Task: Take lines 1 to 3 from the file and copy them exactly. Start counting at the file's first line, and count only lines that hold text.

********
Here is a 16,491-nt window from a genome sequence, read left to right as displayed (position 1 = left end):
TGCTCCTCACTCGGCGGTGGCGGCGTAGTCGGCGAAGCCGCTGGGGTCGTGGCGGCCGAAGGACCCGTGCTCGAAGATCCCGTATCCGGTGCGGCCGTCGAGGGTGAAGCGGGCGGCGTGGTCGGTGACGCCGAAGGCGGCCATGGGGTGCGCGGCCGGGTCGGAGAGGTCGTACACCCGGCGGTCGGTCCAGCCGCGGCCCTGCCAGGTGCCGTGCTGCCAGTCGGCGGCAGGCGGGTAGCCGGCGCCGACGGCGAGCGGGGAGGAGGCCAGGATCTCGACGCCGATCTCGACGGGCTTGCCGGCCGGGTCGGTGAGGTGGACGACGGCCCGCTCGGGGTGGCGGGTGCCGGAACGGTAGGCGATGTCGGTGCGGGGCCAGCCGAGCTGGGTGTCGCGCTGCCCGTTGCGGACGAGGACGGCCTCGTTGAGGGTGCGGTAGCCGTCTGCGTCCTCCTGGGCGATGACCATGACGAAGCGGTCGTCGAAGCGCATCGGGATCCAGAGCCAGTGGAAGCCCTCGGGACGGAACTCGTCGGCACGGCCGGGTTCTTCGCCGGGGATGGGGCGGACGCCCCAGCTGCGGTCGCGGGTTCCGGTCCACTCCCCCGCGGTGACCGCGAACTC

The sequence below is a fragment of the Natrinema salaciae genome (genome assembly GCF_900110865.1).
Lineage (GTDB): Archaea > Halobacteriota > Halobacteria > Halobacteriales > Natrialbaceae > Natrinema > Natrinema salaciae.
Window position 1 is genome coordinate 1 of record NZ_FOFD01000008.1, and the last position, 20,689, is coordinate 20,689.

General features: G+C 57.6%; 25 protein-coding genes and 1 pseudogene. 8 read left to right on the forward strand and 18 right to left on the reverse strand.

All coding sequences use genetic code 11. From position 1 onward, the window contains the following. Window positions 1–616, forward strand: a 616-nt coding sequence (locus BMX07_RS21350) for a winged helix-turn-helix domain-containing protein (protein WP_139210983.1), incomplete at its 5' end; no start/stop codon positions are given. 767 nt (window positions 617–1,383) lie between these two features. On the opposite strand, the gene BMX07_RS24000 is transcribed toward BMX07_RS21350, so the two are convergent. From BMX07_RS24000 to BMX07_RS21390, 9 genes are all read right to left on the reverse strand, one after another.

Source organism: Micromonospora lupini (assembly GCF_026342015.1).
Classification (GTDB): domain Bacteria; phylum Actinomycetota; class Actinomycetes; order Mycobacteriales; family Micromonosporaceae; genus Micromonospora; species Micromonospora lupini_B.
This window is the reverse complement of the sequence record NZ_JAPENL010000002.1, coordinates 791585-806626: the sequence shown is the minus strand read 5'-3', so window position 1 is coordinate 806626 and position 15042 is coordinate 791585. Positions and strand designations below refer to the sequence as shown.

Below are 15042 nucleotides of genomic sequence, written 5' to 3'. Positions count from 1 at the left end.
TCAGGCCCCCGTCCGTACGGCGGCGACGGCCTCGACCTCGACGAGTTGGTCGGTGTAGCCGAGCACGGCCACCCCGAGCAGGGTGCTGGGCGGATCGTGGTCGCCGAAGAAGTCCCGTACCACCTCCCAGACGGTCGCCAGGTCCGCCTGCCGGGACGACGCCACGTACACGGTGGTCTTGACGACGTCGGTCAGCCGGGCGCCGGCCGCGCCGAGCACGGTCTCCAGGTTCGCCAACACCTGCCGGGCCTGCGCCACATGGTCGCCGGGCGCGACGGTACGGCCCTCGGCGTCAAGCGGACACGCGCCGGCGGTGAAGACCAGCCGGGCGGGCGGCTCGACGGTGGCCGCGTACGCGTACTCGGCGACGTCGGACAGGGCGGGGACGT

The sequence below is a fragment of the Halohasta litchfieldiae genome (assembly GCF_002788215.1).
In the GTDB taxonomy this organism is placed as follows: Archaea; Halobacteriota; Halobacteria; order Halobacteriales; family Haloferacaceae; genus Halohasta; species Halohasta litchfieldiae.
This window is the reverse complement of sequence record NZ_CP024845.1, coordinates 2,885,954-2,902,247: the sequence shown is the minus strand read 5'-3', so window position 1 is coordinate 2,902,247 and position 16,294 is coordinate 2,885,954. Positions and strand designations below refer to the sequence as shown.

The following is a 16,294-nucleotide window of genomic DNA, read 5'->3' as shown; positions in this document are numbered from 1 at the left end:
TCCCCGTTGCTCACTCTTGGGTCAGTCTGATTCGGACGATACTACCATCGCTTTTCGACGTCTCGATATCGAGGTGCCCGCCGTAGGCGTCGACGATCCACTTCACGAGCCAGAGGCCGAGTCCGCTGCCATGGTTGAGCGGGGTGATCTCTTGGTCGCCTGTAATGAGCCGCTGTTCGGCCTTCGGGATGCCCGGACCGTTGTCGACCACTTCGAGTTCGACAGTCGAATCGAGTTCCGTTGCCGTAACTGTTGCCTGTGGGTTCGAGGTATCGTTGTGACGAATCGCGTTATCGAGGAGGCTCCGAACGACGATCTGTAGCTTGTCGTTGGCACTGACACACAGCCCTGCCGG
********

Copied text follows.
Here is a 16,491-nt window from a genome sequence, read left to right as displayed (position 1 = left end):
TGCTCCTCACTCGGCGGTGGCGGCGTAGTCGGCGAAGCCGCTGGGGTCGTGGCGGCCGAAGGACCCGTGCTCGAAGATCCCGTATCCGGTGCGGCCGTCGAGGGTGAAGCGGGCGGCGTGGTCGGTGACGCCGAAGGCGGCCATGGGGTGCGCGGCCGGGTCGGAGAGGTCGTACACCCGGCGGTCGGTCCAGCCGCGGCCCTGCCAGGTGCCGTGCTGCCAGTCGGCGGCAGGCGGGTAGCCGGCGCCGACGGCGAGCGGGGAGGAGGCCAGGATCTCGACGCCGATCTCGACGGGCTTGCCGGCCGGGTCGGTGAGGTGGACGACGGCCCGCTCGGGGTGGCGGGTGCCGGAACGGTAGGCGATGTCGGTGCGGGGCCAGCCGAGCTGGGTGTCGCGCTGCCCGTTGCGGACGAGGACGGCCTCGTTGAGGGTGCGGTAGCCGTCTGCGTCCTCCTGGGCGATGACCATGACGAAGCGGTCGTCGAAGCGCATCGGGATCCAGAGCCAGTGGAAGCCCTCGGGACGGAACTCGTCGGCACGGCCGGGTTCTTCGCCGGGGATGGGGCGGACGCCCCAGCTGCGGTCGCGGGTTCCGGTCCACTCCCCCGCGGTGACCGCGAACTC

The sequence below is a fragment of the Natrinema salaciae genome (genome assembly GCF_900110865.1).